I would definitely hire an EE PhD to rewire my house, too, tho physics would be even better. They really know how electrone work.

Fine by me but... (0)

Anonymous Coward | about 6 years ago | (#24873199)

One thing that I feel compelled to mention about unionization is this:

If you unionize, your employers are enabled to expect a certain standard of worksmanship and professionalism. The rules run both way, which means that anyone who got their job w/o a college degree, and fit the stereotypes may get in trouble

Re:Fine by me but... (4, Insightful)

SatanicPuppy (611928) | about 6 years ago | (#24873273)

If you unionize, your employer has far less rights regarding workmanship and professionalism than if he can simply fire someone who displays neither. He also has fewer options come hiring time.

By all means, lets restrict all IT work to people who have the piece of paper, rather than the actual ability. In my experience the people who want the former, are the people who lack the latter.

Re:Fine by me but... (4, Insightful)

Ostracus (1354233) | about 6 years ago | (#24873441)

"By all means, lets restrict all IT work to people who have the piece of paper, rather than the actual ability. In my experience the people who want the former, are the people who lack the latter."

So what are you saying? That people with the ability couldn't get the piece of paper?

Atlas Shrugged changed my life (0, Insightful)

Anonymous Coward | about 6 years ago | (#24873203)

I'm not trying to defend my actions; but I honestly don't feel I was in the wrong here. After my mother posted bail ($35,000!) I have a few months before any more tough shit happens, and my public defender said I can talk about it as long as I change the names.

Anywho, I was driving down 495 to Providence when an Asian-American Woman driver cut me off. Now, I'm not racist, but my blood did boil a tad when I saw exactly what kind of person it was. Like fulfilling a stereotype that is obviously wrong, but I was angry that they fulfilled the stereotype. I wasn't seeing red or anything but I was deffinitely not happy.

I blame my father. He taught me the code of Massachusetts drivers: 1. Defend your honor. This means tailing those flip you off, act like an asshole, etc. 2. Drive fast. This is vital and ensures you get to your location quick. 3. NEVER let someone cut you off.

Naturally the way I was raised had an immediate affect on this greivous error by the Asian-American lady driver. I turned on Deffcon 3 and tailed them in the standard way; aka getting right on their ass and flashing my brights on-off for 30 or 45 seconds. This is where things go wrong.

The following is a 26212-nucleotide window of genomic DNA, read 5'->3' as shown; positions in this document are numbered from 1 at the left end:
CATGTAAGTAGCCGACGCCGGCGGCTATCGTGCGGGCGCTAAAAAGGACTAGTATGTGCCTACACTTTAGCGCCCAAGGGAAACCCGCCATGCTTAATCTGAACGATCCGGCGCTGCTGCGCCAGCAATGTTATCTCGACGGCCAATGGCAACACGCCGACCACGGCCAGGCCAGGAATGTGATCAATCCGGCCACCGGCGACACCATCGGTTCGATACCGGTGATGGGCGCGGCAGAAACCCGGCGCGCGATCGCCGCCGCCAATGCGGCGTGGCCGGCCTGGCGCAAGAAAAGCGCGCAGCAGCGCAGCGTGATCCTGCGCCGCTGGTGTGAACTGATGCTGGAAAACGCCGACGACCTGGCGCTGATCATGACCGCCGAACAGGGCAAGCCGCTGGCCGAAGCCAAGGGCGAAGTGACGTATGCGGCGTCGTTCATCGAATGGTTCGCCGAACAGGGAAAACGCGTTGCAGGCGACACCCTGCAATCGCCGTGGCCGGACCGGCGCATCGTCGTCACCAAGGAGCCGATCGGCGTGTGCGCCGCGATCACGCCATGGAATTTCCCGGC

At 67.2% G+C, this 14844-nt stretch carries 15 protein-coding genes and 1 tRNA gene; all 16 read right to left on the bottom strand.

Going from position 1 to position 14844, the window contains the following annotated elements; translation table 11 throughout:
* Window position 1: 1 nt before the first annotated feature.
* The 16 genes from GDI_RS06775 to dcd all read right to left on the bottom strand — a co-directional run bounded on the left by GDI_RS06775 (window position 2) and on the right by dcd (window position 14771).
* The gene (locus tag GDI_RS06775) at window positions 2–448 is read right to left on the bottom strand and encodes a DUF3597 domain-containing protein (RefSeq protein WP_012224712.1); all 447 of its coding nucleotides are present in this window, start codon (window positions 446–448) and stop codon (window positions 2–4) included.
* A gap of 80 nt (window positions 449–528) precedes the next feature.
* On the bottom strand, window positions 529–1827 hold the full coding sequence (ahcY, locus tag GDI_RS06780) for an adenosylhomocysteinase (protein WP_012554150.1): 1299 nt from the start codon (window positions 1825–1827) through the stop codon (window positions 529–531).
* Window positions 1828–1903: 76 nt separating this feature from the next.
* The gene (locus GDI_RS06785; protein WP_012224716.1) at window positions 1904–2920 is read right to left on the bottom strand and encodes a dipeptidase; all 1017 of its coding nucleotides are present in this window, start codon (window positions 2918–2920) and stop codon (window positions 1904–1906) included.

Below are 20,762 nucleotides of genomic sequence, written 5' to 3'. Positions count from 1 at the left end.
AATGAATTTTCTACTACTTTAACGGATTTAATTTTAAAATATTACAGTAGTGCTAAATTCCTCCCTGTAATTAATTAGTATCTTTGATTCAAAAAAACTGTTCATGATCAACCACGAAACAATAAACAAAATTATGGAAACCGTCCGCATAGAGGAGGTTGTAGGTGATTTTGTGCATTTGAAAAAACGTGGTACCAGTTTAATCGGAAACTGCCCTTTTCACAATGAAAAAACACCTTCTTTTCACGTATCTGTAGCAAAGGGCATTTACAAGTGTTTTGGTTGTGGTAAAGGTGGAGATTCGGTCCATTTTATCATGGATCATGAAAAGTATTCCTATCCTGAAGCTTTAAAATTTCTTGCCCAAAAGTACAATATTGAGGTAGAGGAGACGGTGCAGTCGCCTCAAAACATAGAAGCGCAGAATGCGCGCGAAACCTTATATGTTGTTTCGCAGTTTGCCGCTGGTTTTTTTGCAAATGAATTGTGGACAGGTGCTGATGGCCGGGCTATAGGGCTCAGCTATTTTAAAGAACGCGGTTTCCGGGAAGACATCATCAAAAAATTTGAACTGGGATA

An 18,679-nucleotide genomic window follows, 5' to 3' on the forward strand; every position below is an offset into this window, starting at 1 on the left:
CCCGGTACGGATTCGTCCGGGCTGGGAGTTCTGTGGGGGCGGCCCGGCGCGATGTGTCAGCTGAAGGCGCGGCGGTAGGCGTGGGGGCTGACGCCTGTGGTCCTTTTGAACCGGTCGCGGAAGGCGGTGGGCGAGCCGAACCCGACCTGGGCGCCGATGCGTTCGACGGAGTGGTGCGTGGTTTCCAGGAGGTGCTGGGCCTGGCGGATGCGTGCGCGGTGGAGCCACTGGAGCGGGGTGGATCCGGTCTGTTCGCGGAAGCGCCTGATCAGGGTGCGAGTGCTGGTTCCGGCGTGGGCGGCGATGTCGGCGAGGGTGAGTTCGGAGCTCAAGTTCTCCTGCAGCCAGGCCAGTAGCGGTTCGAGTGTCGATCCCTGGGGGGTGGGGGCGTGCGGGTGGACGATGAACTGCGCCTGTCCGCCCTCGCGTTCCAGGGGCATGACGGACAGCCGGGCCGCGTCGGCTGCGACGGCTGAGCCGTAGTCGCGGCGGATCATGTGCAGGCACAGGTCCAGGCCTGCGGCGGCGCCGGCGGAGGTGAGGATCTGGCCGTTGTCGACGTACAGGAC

The car SLAMMED ON IT'S BRAKES. I am not kidding. I swerved to the right and just barely avoided contact. The driver then sped off and THREW A COFFEE CUP OUT THE WINDOW. It didn't come near my car but I know the intent, and I'm pretty sure it will aid in my upcoming defense trial.

Anywho, I bring it up to Deffcon 5. I slam the gas and pass the woman, then cut her off. I then throw the car in neutral so I slow down without break lights, ensuring they have no warning. The lady hits the back of my car and her airbag deploys. Apparantly she broke both her wrists and fractured a rib, but her airbag naturally saved her life.

I keep driving because my car is fine and I was certain I did not have the obligation to stop. 10 or so miles later I'm pulled over by the Rhode Island state tropper and cuffed, and they tell me several other drivers witnessed the whole thing and I'm screwed. They take me to the station, mugshots, pictures, some bullshit reporter for some local daily even asked me a few questions and I basically told him to fuck off. They try to interrorgate me and I keep my mouth shut, even using that famous Goodfellas line and saying "what, you gonna bing bang boom me?" and moved my arms around, but they didn't laugh (lol). A few hours later my mom picks me up and says "you're moving with your aunti and uncle in bel air" I whistled for a cab and when it came near, the license plate said "fresh" and had dice in the mirror. If anything I could say that this cab was rare, but I thought now forget it, yo home to bel-air! I pulled up to a house about seven or eight, And I yelled to the cabby "yo home, smell ya later!". Looked at my kingdom I was finally there, to settle my throne as the prince of bel-air.